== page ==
b. Antioxidant activity
In the research on polyphenolic compounds (included catechins) in the berries of edible honeysuckle and their biological effects, including recommended utilization, are reviewed found that These berries seem to be prospective sources of health-supporting phytochemicals that exhibit beneficial anti-adherence and chemo-protective activities, thus they may provide protection against a number of chronic conditions, e.g., cancer, diabetes mellitus, tumour growth or cardiovascular and neurodegenerative diseases, according to "Phenolic profile of edible honeysuckle berries (genus lonicera) and their biological effects" by Jurikova T, Rop O, Mlcek J, Sochor J, Balla S, Szekeres L, Hegedusova A, Hubalek J, Adam V, Kizek R.(38)

c. Cholesterol and glucose levels
In the examination of the effect of the main green tea catechin, epigallocatechin gallate (EGCG), taken in a green tea extract, Polyphenon E (PPE) and their effect on circulating hormone levels, an established breast cancer risk factor, found that Glucose and insulin levels decreased nonsignificantly in the PPE groups but increased in the placebo group; statistically significant differences in changes in glucose (P=0.008) and insulin (P=0.01) were found. In summary, green tea (400 and 800 mg EGCG as PPE; ~5-10 cups) supplementation for 2 months had suggestive beneficial effects on LDL cholesterol concentrations and glucose-related markers, according to "Effect of 2-month controlled green tea intervention on lipoprotein cholesterol, glucose, and hormonal levels in healthy postmenopausal women" by Wu AH, Spicer D, Stanczyk FZ, Tseng C, Yang CS, Pike MC.(39)
3. Theaflavin with reddish in color, is a phytochemical of Flavan-3-ols, in the group of Flavonoids (polyphenols), formed in tea leaves during fermentation.
a. Cholesterol
In the investigation of 240 men and women 18 years or older on a low-fat diet with mild to moderate hypercholesterolemia were randomly assigned to receive a daily capsule containing theaflavin-enriched green tea extract (375 mg) or placebo for 12 weeks, found that after 12 weeks, the mean ± SEM changes from baseline in total cholesterol, LDL-C, HDL-C, and triglyceride levels were -11.3% ± 0.9% (P = .01), -16.4% ± 1.1% (P = .01), 2.3% ± 2.1% (P = .27), and 2.6% ± 3.5% (P = .47), respectively, in the tea extract group. The mean levels of total cholesterol, LDL-C, HDL-C, and triglycerides did not change significantly in the placebo group. No significant adverse events were observed, according to "Cholesterol-Lowering Effect of a Theaflavin-Enriched Green Tea Extract" by David J. Maron, MD; Guo Ping Lu, MD; Nai Sheng Cai, MD; Zong Gui Wu, MD; Yue Hua Li, MD; Hui Chen, MD; Jian Qiu Zhu, MD; Xue Juan Jin, MS; Bert C. Wouters, MA; Jian Zhao, PhD.(40)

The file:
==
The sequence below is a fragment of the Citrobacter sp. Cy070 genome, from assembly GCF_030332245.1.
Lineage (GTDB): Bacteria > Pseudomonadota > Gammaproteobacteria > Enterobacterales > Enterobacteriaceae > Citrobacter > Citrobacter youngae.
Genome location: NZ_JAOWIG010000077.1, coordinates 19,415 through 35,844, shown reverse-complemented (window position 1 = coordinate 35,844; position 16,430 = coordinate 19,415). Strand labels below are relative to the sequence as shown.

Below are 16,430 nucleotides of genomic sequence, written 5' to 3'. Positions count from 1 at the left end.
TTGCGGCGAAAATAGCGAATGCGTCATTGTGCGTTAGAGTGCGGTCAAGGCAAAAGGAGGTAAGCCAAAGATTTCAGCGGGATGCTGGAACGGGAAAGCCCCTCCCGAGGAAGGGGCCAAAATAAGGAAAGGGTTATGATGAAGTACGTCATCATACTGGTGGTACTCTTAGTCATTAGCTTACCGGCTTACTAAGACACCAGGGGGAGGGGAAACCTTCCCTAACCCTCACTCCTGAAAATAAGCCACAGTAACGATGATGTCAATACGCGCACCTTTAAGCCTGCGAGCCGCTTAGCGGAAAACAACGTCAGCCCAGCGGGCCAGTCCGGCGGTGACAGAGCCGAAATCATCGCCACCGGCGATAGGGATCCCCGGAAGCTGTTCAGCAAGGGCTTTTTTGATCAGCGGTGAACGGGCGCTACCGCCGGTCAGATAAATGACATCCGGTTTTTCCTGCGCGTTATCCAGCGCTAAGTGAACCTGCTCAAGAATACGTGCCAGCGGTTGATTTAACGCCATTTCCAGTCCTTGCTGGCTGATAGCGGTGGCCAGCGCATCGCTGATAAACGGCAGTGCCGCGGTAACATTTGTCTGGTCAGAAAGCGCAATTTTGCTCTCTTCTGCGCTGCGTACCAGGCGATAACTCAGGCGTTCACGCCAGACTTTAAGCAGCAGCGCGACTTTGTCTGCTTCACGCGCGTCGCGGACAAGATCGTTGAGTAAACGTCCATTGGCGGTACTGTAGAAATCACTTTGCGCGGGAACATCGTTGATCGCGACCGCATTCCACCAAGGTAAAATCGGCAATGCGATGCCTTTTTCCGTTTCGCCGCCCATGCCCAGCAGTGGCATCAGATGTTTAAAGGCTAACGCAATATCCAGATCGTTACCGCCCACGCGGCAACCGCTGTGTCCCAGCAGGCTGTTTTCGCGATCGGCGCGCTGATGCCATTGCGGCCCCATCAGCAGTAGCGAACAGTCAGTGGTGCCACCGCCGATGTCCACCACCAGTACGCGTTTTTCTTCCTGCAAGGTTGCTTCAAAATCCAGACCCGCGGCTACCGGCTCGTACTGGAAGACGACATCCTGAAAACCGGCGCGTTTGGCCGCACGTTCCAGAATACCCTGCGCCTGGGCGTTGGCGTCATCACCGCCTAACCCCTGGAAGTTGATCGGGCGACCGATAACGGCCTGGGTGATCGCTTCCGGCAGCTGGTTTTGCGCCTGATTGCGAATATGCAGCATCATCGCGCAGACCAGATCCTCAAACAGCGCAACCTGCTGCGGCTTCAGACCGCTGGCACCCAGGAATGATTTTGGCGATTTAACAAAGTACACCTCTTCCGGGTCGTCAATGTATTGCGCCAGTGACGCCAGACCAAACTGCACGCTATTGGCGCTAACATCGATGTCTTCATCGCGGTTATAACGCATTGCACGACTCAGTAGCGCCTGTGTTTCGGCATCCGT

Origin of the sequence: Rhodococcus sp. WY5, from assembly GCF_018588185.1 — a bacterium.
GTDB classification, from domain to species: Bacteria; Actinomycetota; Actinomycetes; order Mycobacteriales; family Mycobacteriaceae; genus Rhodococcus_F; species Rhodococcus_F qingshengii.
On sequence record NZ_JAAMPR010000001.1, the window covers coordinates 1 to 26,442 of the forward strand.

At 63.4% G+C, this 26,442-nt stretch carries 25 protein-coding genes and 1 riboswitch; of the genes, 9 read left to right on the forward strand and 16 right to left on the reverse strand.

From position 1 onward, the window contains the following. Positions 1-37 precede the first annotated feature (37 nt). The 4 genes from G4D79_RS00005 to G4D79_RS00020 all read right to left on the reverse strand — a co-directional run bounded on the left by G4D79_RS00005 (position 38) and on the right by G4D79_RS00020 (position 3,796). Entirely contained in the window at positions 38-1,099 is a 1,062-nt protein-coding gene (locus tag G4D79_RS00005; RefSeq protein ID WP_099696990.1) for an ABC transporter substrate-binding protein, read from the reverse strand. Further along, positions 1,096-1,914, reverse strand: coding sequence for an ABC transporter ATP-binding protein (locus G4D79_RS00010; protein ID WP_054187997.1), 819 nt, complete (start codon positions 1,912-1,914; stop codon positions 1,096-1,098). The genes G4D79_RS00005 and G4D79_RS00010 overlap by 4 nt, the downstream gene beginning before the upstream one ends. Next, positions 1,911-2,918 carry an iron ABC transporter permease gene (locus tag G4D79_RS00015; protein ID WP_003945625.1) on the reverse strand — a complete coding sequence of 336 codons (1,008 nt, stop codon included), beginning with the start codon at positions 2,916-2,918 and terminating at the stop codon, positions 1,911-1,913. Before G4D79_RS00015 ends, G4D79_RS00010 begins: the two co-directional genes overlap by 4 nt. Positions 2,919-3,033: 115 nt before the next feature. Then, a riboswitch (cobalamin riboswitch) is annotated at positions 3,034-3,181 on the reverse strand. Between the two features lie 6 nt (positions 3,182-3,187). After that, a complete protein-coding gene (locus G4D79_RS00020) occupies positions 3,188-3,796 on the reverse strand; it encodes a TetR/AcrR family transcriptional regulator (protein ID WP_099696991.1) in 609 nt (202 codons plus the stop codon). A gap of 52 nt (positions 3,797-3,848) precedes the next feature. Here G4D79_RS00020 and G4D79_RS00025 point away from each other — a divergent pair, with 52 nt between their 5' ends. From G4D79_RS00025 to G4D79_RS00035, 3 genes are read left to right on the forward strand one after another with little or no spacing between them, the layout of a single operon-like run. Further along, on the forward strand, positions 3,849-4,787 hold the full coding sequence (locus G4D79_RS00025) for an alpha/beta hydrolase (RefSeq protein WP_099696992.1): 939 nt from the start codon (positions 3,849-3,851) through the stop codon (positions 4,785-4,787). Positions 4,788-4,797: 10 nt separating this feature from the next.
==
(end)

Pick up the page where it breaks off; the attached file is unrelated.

b. Antioxidant effects
In the investigation of four main TF derivatives (theaflavin (TF(1)), theaflavin-3-gallate (TF(2)A), theaflavin-3'-gallate (TF(2)B), and theaflavin-3,3'-digallate (TF(3))) in scavenging reactive oxygen species (ROS) in vitro, their properties of inhibiting superoxide, singlet oxygen, hydrogen peroxide, and the hydroxyl radical, and their effects on hydroxyl radical-induced DNA oxidative damage, found that compared with (-)-epigallocatechin gallate (EGCG), TF derivatives were good antioxidants for scavenging ROS and preventing the hydroxyl radical-induced DNA damage in vitro. TF(3) was the most positive in scavenging hydrogen peroxide and hydroxyl radical, and TF(1) suppressed superoxide. Positive antioxidant capacities of TF(2)B on singlet oxygen, hydrogen peroxide, hydroxyl radical, and the hydroxyl radical-induced DNA damage in vitro were found, according to "Evaluation of the antioxidant effects of four main theaflavin derivatives through chemiluminescence and DNA damage analyses" by Wu YY, Li W, Xu Y, Jin EH, Tu YY.(41)

c. Cardio-protective activities
In the analyzing the protective effect of theaflavin (TF1) and its underlying mechanism,